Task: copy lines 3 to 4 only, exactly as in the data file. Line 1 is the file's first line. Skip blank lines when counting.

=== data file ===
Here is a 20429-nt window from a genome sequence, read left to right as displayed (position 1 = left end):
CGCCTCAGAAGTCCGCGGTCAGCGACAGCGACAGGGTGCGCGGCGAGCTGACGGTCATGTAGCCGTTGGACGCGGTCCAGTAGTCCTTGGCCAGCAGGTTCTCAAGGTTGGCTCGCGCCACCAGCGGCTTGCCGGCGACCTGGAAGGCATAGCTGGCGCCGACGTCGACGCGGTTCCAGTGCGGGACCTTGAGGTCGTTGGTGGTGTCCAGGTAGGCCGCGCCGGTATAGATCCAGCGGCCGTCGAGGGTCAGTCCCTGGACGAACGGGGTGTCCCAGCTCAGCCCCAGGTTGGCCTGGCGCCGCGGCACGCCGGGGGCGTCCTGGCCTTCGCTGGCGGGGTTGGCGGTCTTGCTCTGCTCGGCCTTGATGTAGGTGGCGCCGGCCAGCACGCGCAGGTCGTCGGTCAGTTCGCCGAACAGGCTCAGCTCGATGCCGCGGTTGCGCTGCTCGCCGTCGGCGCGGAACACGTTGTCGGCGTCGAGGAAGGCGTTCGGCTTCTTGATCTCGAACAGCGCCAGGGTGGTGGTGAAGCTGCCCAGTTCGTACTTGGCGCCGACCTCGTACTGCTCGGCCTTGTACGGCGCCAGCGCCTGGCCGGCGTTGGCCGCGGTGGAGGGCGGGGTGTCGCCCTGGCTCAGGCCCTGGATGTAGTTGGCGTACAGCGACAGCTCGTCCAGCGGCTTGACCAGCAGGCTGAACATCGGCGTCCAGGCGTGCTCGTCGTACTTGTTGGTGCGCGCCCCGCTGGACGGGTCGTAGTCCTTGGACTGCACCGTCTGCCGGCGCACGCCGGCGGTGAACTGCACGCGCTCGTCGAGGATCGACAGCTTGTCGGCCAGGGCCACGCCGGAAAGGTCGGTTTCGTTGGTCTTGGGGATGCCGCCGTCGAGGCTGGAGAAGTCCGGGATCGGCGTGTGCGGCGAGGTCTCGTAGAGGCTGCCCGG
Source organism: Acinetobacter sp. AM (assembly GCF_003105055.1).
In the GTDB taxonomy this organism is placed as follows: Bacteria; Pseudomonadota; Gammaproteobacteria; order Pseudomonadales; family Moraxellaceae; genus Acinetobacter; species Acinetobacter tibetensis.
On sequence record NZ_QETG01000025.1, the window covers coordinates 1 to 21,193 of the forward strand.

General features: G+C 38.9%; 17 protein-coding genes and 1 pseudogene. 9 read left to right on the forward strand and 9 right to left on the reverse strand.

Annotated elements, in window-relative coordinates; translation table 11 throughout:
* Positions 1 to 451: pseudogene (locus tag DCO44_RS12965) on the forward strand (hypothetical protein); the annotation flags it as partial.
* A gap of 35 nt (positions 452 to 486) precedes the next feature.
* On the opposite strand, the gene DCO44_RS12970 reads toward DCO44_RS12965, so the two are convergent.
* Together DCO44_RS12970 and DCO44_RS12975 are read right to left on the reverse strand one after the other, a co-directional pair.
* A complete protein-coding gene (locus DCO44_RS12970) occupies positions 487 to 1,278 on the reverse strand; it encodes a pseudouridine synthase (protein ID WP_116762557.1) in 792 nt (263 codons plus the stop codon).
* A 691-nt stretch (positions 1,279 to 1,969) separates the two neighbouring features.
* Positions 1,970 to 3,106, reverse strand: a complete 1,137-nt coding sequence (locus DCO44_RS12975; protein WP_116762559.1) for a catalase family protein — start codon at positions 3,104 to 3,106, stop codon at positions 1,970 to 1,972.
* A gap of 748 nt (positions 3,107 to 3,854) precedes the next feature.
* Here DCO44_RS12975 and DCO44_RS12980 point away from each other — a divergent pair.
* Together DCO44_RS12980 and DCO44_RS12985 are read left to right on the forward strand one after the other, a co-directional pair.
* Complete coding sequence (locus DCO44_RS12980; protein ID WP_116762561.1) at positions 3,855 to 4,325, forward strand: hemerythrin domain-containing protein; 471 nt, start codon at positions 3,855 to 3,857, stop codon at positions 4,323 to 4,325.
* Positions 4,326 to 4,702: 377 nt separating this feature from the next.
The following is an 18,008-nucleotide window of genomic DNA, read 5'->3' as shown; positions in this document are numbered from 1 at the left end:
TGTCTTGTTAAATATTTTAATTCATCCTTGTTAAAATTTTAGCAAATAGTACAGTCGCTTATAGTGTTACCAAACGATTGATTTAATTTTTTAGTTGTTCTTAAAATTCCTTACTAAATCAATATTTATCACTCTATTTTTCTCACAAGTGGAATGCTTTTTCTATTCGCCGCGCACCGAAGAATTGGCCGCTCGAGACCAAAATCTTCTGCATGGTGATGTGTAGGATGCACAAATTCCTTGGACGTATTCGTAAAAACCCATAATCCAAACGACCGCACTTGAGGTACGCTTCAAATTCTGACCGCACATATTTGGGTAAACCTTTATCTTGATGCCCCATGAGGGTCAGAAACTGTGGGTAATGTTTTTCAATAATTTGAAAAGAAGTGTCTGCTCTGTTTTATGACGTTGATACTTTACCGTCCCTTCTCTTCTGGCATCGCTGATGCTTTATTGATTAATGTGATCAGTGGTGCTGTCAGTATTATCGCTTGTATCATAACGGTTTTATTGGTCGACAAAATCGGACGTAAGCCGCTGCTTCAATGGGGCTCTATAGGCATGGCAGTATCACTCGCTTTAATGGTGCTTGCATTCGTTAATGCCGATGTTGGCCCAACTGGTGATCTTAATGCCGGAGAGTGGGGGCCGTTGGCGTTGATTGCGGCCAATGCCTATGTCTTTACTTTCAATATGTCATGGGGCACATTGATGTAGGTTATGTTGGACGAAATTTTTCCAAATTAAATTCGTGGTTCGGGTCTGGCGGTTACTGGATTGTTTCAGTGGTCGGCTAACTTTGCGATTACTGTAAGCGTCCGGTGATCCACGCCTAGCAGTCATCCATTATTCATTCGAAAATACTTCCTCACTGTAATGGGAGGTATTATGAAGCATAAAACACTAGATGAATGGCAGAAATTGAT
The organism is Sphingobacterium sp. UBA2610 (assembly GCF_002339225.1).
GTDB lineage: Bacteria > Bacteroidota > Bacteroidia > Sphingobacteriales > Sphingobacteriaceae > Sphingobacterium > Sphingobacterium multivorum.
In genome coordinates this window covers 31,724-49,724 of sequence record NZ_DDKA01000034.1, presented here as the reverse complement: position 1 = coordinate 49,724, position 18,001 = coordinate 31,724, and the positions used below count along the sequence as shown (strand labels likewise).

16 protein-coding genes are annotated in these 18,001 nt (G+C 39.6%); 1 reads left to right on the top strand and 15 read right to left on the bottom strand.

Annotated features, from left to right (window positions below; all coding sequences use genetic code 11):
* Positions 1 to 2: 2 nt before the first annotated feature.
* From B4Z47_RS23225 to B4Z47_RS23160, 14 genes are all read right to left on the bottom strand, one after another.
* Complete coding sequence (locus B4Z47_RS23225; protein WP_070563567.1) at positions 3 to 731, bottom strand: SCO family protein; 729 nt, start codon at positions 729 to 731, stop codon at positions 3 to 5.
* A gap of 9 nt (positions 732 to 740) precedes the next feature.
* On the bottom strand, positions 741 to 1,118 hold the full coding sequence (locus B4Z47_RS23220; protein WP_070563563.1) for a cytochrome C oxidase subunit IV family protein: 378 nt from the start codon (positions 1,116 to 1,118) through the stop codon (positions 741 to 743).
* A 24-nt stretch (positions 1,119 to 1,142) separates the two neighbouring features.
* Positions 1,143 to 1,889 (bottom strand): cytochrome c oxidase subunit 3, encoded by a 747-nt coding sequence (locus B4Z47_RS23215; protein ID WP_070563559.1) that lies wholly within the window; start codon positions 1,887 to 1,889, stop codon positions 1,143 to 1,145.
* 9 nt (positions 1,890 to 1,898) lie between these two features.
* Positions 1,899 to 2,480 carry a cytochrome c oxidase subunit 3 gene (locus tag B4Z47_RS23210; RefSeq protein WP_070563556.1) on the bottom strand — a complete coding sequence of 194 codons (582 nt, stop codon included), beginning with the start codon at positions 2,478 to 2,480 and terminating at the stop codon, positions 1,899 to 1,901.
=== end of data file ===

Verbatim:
Source organism: Acinetobacter sp. AM (assembly GCF_003105055.1).
In the GTDB taxonomy this organism is placed as follows: Bacteria; Pseudomonadota; Gammaproteobacteria; order Pseudomonadales; family Moraxellaceae; genus Acinetobacter; species Acinetobacter tibetensis.